Articles An Asset Manager's Guide to Selecting a Color Palette

An Asset Manager's Guide to Selecting a Color Palette

Many firms recognize that choosing a color palette is key to developing a strong brand. However not all firms realize just how important their color selections—and application of colors—are to their clients. They may not even know if their color selection is helping their brand at all. If your firm is looking to improve brand awareness and communicate stronger brand value, then this article is for you.

Proof that Color Choice is Potent

First, let’s start off with an exercise that proves the importance of color choice:

Exercise 1

Answering as quickly as you can. What colors come to mind when you think of the following globally recognized brands?

  1. Apple
  2. Google
  3. Coca-Cola

Answer Guide
  1. Grey & white
  2. Blue, red, yellow & green
  3. Red & white

Exercise 2

Lets see how quickly you can recognize these asset management firms and their color schemes:

  1. BlackRock
  2. Fidelity
  3. Wells Fargo

Answer Guide
  1. Black & white
  2. Green & white
  3. Red & gold

How many did you get correct? Chances are, most readers were able to shout out the brand colors before they were even finished reading the firm name. Now lets swing the focus around to your brand. If your clients were asked the same question, would their answer be on the tip of their tongue? If your answer is no, it may be time to consider challenging your brand colors.

Colors Communicate Value Without Words

There are plenty of thought pieces that go into the deeper symbolic meaning behind each color. Since that topic is so well documented, I encourage anyone interested in learning more about color meaning to conduct a web search for “color psychology”, you will find plenty of actionable information. I avoid going too deep into that topic here because the purpose of this article is to focus on what colors asset management firms are using and which colors are most in harmony in today’s market.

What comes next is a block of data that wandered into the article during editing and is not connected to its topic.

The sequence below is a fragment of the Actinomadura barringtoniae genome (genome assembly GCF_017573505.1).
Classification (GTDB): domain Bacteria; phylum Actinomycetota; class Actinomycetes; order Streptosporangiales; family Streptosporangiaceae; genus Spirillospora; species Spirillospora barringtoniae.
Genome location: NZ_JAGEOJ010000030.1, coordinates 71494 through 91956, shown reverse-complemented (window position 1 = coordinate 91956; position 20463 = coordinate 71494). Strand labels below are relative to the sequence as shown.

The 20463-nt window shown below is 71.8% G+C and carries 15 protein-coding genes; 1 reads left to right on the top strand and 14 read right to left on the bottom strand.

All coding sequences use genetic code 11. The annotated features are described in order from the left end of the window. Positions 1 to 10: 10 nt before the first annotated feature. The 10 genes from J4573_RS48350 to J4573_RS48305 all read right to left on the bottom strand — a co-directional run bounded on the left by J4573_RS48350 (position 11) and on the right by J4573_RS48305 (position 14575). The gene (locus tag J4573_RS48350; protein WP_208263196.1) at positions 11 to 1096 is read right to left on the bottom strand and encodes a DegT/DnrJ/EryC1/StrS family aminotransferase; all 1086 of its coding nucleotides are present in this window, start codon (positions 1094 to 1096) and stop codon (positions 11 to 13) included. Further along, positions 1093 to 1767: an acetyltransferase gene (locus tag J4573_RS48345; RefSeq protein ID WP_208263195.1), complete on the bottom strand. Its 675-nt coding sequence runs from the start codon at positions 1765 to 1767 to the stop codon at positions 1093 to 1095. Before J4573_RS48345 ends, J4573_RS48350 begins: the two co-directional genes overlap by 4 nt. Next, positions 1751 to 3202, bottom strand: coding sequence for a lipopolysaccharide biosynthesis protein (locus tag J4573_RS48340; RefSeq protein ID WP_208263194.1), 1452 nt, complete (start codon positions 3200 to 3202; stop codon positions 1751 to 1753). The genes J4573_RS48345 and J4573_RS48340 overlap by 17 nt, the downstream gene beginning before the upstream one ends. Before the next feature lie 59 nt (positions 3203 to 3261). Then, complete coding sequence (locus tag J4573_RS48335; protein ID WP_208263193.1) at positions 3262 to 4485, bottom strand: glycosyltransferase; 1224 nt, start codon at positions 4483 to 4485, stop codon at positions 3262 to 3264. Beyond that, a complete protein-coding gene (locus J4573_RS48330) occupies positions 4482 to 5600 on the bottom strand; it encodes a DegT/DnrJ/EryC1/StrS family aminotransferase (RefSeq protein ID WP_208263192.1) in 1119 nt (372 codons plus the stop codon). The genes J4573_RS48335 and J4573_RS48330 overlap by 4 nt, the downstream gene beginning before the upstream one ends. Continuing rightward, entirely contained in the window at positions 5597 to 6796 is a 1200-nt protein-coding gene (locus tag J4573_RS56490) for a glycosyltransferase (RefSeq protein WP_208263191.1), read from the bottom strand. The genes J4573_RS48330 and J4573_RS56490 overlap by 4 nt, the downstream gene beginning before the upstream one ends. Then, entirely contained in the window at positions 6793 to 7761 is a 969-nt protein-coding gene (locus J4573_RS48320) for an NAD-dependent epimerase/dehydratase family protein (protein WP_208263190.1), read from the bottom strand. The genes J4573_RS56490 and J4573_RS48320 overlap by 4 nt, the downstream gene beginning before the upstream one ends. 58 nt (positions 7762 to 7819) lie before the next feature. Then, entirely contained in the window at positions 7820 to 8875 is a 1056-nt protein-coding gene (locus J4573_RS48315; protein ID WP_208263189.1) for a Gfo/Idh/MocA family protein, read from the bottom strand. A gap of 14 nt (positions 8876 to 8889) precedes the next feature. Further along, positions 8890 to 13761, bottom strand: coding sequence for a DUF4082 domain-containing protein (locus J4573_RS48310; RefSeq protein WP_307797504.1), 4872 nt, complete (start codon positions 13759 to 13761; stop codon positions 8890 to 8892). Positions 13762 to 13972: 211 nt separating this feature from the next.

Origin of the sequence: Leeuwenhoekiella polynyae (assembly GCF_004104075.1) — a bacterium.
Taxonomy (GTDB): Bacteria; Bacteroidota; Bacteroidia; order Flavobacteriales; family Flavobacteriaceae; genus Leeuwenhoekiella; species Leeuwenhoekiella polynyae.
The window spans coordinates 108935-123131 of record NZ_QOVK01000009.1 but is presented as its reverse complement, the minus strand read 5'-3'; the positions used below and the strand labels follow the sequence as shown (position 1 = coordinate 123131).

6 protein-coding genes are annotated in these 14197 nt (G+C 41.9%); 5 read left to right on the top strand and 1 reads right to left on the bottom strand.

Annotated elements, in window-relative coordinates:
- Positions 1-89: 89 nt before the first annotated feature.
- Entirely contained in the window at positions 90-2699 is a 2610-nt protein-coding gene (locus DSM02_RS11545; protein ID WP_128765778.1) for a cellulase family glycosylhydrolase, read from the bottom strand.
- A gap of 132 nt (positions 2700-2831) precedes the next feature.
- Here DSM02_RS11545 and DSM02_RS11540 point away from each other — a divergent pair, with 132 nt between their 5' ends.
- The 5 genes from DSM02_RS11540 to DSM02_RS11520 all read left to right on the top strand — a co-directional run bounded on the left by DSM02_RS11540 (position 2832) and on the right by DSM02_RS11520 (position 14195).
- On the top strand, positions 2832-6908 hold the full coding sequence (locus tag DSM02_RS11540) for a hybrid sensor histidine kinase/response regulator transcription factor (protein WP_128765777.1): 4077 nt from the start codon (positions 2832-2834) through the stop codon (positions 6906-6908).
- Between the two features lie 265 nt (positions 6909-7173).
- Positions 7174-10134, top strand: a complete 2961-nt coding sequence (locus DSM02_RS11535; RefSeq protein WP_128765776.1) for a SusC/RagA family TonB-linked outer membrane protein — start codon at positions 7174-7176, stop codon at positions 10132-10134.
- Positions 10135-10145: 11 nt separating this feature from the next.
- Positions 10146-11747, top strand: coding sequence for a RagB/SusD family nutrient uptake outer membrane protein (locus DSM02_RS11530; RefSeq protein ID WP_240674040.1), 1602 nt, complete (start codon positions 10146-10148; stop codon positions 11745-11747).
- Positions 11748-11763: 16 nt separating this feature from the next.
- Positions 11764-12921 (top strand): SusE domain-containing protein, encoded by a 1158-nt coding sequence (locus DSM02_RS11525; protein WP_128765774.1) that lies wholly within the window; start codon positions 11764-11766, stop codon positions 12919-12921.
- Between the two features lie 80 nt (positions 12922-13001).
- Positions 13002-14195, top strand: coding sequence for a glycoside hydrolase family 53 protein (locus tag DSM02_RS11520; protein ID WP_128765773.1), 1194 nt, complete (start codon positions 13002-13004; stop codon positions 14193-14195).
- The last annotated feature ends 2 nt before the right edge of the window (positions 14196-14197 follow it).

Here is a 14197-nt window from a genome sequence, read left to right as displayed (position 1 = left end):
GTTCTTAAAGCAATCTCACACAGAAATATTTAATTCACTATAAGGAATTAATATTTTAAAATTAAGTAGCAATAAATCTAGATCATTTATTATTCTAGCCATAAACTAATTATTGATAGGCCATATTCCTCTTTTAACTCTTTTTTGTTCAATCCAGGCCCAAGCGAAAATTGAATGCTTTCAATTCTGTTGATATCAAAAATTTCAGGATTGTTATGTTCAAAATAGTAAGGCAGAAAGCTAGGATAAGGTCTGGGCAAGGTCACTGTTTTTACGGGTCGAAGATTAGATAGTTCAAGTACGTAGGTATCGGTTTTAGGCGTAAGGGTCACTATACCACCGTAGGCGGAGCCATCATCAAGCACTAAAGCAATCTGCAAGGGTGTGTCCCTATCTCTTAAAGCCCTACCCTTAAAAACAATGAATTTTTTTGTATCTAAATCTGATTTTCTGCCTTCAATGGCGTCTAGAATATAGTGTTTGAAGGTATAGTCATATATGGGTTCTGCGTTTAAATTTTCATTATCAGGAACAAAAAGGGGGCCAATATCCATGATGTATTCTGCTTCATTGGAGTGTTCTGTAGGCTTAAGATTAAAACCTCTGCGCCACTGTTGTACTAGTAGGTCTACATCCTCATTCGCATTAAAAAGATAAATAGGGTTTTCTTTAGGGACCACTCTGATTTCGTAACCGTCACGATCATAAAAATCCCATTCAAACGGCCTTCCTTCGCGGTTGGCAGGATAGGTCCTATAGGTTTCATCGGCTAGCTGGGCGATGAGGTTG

Color Moods


Monochromatic color palettes create a mood of focus and foundation. One dominant color is accented by varying values of that same color hue. Whichever color is selected to represent the brand value, is empowered to shine through untethered of contrast from any other color value.


An analogous color scheme is best used to accent a particular color temperature that expresses the desired mood. Violets, blues, and greens create cool moods; and reds, oranges, and yellows create warmer settings for your brand. While analogous colors harmonize nicely with one another, the end pieces tend to lack the vibrance and contrast of complementary color palettes.


A complementary color scheme makes use of colors that naturally contrast each other. Complimentary schemes tend to be the most vibrant, which can really help a brand stand out in a crowded market.


Like complimentary colors, triadic color palettes create a vibrant mood, but they bring a stronger feeling of balance between color values because the colors are evenly spaced apart on the color wheel, where as compliments are in opposition.


A tetradic color palette makes use of two sets of complimentary colors. In branding, it is key to declare a dominant color out of the four, otherwise, the color scheme may create a mood of disharmony. However, if the colors are applied appropriately, tetradic color palettes can create the most excitement out of all of the color schemes.